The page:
Moscow cops confiscate copies of book outing corrupt authorities


Sokolova_in.jpgPolice in Moscow have confiscated 3,500 copies of a book written by a Anna Sokolova (shown at left, she's on Twitter), investigative reporter with Forbes Russia, about links between regional authorities and corruption. From the Moscow Times:

The confiscation took place after Deputy Governor Igor Parkhomenko filed a libel complaint with the local police over the book, titled, "Corporation 'Moscow Region': How Russia's Richest Region Was Bankrupted."
The book had a total print run of 5,000. On his Facebook page, editorial director Leonid Bershidsky at Eksmo, the book's publisher, says the other 1,500 copies of the book had already been shipped to bookstores, but...
The confiscated books were not delivered to stores after an obscure company asked Eksmo to hold off on the shipments because it wanted to purchase them all, he said. The request came two days before the confiscation, but the company, Konsard, never picked the order.

Read the rest of the Moscow Times article here. Forbes Russia has an item up today about the police action here. has released a sample chapter here, in Russian.

Journalists in Russia whose work runs afoul of authorities and/or crime syndicates are frequently the target of intimidation, violent attacks, disappearance, and murder. Sokolova and those close to her are now understandably concerned for her safety.

(via Joseph Menn)


  1. I don’t know the regime is so frightened of reporters. The oligarchy controls the courts,and the police are vicious and unrestrained to the point where they can quash any popular uprising. It seems more like a holdover from the Stalinist era than any practical concern.

  2. Journalists in Russia whose work runs afoul of authorities and/or crime syndicates are frequently the target of intimidation, violent attacks, disappearance, and murder.

    Russia is ripe for revolution. The good people need to band together to fight these evil scumbags.

  3. hope she releases (or “leaks”) it online for free soon
    and ditto on the streisand effect.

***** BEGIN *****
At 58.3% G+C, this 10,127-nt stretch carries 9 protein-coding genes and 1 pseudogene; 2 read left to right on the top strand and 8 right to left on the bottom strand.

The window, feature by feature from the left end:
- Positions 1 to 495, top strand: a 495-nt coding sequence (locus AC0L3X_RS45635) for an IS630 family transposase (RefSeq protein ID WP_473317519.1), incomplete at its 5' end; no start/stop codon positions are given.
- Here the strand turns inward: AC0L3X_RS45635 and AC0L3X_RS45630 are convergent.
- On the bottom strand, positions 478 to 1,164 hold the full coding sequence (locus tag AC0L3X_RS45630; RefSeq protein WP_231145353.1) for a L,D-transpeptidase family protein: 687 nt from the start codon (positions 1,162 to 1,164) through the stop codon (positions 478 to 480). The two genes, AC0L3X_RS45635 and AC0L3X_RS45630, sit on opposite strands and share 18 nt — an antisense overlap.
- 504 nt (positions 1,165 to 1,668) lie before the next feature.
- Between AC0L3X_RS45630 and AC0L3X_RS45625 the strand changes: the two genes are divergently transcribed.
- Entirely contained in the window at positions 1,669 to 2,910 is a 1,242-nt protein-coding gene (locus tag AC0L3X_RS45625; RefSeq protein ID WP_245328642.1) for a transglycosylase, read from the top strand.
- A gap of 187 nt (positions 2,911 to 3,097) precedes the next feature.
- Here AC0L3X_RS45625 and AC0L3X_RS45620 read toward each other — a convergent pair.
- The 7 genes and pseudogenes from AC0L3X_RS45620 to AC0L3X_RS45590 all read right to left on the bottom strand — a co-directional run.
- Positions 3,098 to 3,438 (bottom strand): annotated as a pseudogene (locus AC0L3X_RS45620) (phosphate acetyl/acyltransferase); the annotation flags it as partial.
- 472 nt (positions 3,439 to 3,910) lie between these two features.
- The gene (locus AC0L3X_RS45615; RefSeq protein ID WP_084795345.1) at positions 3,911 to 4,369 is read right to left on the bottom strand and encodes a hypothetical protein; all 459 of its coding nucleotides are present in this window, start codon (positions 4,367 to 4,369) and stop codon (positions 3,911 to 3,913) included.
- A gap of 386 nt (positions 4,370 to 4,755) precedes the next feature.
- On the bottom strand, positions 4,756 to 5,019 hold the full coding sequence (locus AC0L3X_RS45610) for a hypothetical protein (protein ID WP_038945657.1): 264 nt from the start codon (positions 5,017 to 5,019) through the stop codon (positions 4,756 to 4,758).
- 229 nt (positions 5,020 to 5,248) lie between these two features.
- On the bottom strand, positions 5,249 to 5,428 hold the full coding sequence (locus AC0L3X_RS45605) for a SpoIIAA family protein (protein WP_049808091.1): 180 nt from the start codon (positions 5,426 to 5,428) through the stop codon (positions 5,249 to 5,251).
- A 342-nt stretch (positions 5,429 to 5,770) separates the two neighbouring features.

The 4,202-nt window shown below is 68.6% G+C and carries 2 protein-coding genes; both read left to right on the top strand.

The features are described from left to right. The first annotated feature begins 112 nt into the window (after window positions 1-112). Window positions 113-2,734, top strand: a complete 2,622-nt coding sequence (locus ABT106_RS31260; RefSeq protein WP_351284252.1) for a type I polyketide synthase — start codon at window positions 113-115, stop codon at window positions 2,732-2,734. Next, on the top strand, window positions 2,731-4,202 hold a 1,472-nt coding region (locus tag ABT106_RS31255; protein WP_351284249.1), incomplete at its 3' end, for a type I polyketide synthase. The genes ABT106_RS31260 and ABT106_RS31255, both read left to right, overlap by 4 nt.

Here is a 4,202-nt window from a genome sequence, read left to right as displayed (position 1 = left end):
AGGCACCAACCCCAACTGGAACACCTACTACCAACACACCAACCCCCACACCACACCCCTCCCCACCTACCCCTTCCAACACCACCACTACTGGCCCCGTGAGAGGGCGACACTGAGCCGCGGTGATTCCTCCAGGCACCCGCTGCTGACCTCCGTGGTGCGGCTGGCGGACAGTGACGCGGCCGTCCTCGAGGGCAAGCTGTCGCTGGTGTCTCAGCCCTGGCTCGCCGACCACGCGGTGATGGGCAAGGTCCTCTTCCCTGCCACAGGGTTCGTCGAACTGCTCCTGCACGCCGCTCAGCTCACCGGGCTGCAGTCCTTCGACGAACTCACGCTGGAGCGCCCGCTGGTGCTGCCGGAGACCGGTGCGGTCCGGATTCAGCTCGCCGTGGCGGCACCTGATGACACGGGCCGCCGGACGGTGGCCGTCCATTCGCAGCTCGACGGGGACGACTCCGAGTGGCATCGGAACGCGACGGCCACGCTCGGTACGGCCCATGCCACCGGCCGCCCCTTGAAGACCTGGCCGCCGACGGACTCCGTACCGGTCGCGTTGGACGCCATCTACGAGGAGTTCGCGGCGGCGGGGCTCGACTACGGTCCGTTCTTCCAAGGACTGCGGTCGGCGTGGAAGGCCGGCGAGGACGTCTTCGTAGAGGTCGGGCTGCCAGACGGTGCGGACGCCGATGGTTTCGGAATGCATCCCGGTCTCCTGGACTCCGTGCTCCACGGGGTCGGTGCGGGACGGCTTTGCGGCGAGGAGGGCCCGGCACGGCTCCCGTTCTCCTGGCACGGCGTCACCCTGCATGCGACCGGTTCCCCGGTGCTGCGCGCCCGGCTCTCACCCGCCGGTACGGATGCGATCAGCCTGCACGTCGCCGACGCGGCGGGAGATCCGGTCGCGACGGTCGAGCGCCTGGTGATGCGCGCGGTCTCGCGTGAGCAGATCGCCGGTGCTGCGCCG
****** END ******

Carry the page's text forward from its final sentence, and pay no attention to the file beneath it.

4. Tried to Google Translate the sample chapter, the translation was horrid, still no idea what it’s about.

  5. Congratulations. Now you make the widespread reading of the book inevitable.
    Streisand Effect indeed!

    1. Yup, definitely too heavy-handed. The subtle way to make it disappear, would be to offer to publish & distribute, and make sure it gets advertised only through the same wackadoodle sites that sell ‘monotomic gold’, and David Icke books. Once it’s been tarred with the Crazy Brush, the chattering classes would never have given it a second thought. Got a lot to learn still, the Russians.

  6. This may be true but I don’t trust Forbes, or anyone named Forbes or anyone who works for Forbes.

    1. I’m sure there’s a whole slew of government officials here in the US that would love to have this ability. Torrent or wikileaks someone suggested? Oh that’s a fine, up until those in power start to feel a bit threatened, get a little nervous and simply… turn off your internet.

        1. I was referring to an Egypt-style situation. While it would probably be a similar deal here, one where they couldn’t fully shut everything down 100%, I would imagine it would still be crippling.

  7. So my question (admittedly off-topic) is: where are all the pro-Russian shills defending this deplorable action?

    Or is that something that only happens when we discuss the United States?

    Curiouser and curiouser.

    1. Weh? You mean kinda like the way anyone who believes wikileaks is a positive thing or supports it’s right to free speech is accused of wanting to get it on with Assange? :p

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